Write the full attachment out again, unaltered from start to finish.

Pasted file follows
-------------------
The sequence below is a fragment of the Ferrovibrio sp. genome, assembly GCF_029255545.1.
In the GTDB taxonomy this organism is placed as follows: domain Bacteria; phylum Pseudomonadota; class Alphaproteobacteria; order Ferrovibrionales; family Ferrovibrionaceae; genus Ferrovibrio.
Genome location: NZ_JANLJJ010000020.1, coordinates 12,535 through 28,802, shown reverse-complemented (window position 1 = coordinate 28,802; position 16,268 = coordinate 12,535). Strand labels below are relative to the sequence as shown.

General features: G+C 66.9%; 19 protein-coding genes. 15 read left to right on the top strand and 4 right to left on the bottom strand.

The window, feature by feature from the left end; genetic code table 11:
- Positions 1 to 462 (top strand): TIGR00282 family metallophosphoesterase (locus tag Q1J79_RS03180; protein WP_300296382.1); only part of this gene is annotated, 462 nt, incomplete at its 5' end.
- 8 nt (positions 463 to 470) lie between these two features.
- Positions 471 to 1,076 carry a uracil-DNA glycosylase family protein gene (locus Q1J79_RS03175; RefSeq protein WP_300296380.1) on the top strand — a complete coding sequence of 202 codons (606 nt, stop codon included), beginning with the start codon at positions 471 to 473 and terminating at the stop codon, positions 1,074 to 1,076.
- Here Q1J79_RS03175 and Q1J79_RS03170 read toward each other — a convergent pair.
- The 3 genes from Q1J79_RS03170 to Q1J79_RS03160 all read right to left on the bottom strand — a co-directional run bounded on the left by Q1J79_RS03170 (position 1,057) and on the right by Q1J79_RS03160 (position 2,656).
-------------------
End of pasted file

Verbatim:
The sequence below is a fragment of the Ferrovibrio sp. genome, assembly GCF_029255545.1.
In the GTDB taxonomy this organism is placed as follows: domain Bacteria; phylum Pseudomonadota; class Alphaproteobacteria; order Ferrovibrionales; family Ferrovibrionaceae; genus Ferrovibrio.
Genome location: NZ_JANLJJ010000020.1, coordinates 12,535 through 28,802, shown reverse-complemented (window position 1 = coordinate 28,802; position 16,268 = coordinate 12,535). Strand labels below are relative to the sequence as shown.

General features: G+C 66.9%; 19 protein-coding genes. 15 read left to right on the top strand and 4 right to left on the bottom strand.

The window, feature by feature from the left end; genetic code table 11:
- Positions 1 to 462 (top strand): TIGR00282 family metallophosphoesterase (locus tag Q1J79_RS03180; protein WP_300296382.1); only part of this gene is annotated, 462 nt, incomplete at its 5' end.
- 8 nt (positions 463 to 470) lie between these two features.
- Positions 471 to 1,076 carry a uracil-DNA glycosylase family protein gene (locus Q1J79_RS03175; RefSeq protein WP_300296380.1) on the top strand — a complete coding sequence of 202 codons (606 nt, stop codon included), beginning with the start codon at positions 471 to 473 and terminating at the stop codon, positions 1,074 to 1,076.
- Here Q1J79_RS03175 and Q1J79_RS03170 read toward each other — a convergent pair.
- The 3 genes from Q1J79_RS03170 to Q1J79_RS03160 all read right to left on the bottom strand — a co-directional run bounded on the left by Q1J79_RS03170 (position 1,057) and on the right by Q1J79_RS03160 (position 2,656).